Conservation for Conservatives

Republican Rep. Chris Gibson recently announced that he will not be seeking a fourth term in Congress come 2016. While talk has swirled around the possibility of him running for statewide office, Gibson has so far declined to make his intentions clear—saying only that he will “consider it.” Even so, it’s looking like the congressman will soon be spending a lot more time in New York, where he takes a keen interest in energy policy and environmental issues.

In a Q&A with City & State, Gibson talks about reconciling his dual beliefs in environmental and fiscal stewardship, the need for public investment in developing renewable energy technologies, and his outlook on hydrofracking and the traditional energy sectors.

The following is an edited transcript.


City & State: How did you become interested in energy policy?

Chris Gibson: I grew up in a working class family in Columbia County. My dad was a working class laborer with the trades. I’m 50 years old this year, so when the gas and the home heating prices were spiking in the 1970s, that crushed my family. You see a lot in the political discourse about helping the middle class. Let me tell you—want to help a working class family? You have them pay less for energy. Right now we’re paying $1.60 less for gas and paying $1 less for home heating. I mean, some of the people in upstate New York drive 30 to 40 miles one way to get to work—so when you’re talking $1.60 less for gas, that’s real money! When you look at the GDP growth—and this last time [2014, fourth quarter] it came in at 2.6, but the quarter before at 5, and in the previous quarter above 4—that’s in part driven by the fact that middle class families pay 96 percent of their take-home pay. And when they get it in their pockets, historically, they spend it.

C&S: How can the U.S. lower energy costs?

CB: Let me talk about some specifics: You talk about lowering energy costs now—that means I support expanded [oil] exploration. The President said two weeks ago that he wanted to do more exploration off the Atlantic coast. I support that. When we expand supply, generally speaking, that lowers price. And the pipeline: I support the pipeline, not only because I think it will expand supply, but also when you look at risk, when you look at New York State, we take on a significant amount of risk with the Bakken [crude oil] moving through the state—through the Mohawk Valley and the Hudson Valley. We need to attenuate that risk, and what’s more risky, moving by vehicle and train, or by pipeline? I would argue that there’s more risk in the former. So the U.S. State Department talked about the fact that they’re looking at the pipeline as carbon-neutral, because when you add up all the CO2, moving it by truck and then by train, you’re at about a wash.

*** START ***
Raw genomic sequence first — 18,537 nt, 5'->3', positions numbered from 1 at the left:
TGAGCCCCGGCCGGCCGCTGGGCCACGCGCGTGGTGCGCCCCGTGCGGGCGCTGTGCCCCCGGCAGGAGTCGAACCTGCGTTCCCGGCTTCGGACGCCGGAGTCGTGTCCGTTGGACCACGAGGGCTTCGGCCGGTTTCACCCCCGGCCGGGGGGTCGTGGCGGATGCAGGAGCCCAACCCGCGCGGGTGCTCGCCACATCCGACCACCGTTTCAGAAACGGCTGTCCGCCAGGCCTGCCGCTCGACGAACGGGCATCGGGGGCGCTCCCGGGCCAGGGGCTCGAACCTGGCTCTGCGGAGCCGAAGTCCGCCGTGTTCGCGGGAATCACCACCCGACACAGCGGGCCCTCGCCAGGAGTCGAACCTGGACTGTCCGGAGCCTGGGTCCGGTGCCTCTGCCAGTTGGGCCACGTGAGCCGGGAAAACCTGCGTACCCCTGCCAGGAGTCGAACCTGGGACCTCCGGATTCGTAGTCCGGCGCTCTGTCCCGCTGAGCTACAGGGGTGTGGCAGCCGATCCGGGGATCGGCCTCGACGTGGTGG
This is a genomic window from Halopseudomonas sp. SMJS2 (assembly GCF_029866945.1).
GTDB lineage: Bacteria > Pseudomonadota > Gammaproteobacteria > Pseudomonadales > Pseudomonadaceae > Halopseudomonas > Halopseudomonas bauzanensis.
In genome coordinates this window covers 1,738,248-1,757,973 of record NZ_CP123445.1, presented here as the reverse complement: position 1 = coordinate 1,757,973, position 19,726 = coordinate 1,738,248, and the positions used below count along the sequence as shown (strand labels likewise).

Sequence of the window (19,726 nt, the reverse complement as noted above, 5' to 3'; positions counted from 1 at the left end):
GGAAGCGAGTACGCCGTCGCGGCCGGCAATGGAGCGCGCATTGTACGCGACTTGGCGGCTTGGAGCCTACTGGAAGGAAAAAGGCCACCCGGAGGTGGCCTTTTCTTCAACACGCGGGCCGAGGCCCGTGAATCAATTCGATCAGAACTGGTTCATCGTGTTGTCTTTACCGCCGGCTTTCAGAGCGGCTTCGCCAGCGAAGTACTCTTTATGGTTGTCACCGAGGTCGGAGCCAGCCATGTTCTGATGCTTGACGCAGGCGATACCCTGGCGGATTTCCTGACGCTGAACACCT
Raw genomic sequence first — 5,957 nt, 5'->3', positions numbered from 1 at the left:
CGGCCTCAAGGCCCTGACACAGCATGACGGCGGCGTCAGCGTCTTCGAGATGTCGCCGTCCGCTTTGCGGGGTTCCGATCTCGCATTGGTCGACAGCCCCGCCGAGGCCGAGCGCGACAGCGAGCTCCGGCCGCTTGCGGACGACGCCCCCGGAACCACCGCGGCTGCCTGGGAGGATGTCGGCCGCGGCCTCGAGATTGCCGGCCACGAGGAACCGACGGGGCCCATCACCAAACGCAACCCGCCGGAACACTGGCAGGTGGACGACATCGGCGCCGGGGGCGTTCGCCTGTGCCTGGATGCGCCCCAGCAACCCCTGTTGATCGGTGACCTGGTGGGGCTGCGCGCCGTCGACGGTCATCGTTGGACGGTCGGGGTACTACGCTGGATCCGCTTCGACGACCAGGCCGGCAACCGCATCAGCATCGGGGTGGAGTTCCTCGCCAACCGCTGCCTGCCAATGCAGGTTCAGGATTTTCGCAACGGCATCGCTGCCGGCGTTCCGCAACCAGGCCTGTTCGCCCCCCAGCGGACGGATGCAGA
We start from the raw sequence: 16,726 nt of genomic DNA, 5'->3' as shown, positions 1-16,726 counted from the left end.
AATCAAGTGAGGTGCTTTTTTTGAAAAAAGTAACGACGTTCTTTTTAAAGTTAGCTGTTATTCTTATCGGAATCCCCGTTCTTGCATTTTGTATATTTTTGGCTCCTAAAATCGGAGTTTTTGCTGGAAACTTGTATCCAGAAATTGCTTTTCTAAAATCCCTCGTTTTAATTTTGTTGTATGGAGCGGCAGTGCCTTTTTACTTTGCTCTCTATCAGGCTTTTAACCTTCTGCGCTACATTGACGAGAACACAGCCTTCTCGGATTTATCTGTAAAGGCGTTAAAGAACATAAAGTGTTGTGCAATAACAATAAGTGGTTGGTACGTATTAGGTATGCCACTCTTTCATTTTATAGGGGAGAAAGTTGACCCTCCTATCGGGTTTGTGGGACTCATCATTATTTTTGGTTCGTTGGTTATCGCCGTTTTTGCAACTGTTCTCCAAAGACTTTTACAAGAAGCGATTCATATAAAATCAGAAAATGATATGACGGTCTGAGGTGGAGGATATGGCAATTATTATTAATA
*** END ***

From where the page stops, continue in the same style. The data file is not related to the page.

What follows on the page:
C&S: What about renewable energy?

CB: I want to be clear that my policies are very pragmatic. I’m looking to lower energy costs today. But you know, this is a country that can do hard things. We’ve shown that—we’ve put a man on the moon. And we can be the country that perfects clean and renewable energy and when we do that it will democratize energy. We will transform the way we produce, convey and consume energy when we are able to drive down, for example, the total cost of photovoltaic for solar power. We have a program now called the SunShot program, and I have been working to try and plus up that account. It’s research and development and prototyping to drive the total cost of photovoltaics down to six cents per kilowatt-hour. It’s a very aggressive goal, but I’m optimistic that we’re going to make significant progress because we’re using some of the same approaches, and indeed some of the same engineers that we used for your iPhone and your iPad are now focused on renewable energy and solar power. That would be nanotechnology coatings and composites, and substitute materials, because you know, you need the gold and silver now for manufacturing and of course you see the price of that. I think we’re going to see significant progress in driving down the total cost of solar power. And it’s not just solar. I support wind power, geothermal, biomass—there’s room for even more improvement there in biomass. It will be good for the economy, it will be good for our foreign policy—less reliance on fossil fuels—and it will be good for the environment.

We also need to look at means of conveyance, and it looks like the state is moving in the right direction with its focus on microgrids. Microgrids empower local communities: Look at the Oswego Electrical Co-op in Oswego County. These electrical co-ops are already working. I mean, they actually vote on their budgets and they vote for their leaders and hold them accountable. So when people say that microgrids can’t work, I say ‘It’s already working!’ And I know that the state is looking at maybe working to proliferate that and I think that that would be very helpful.

C&S: You have taken interest in environmental issues as well.

CB: Well we clearly have a change in weather patterns. Take a look at Hurricanes Irene and Sandy. We’re seeing a greater frequency of these storms, more violent storms, and there’s a discernable rise in the sea level. Climates have been changing since time out of memory, and clearly it’s going on now and I do believe that humans contribute to this. Being good stewards of the environment should be an issue that appeals to everyone. Look, if conservation isn’t conservative then words have no meaning at all.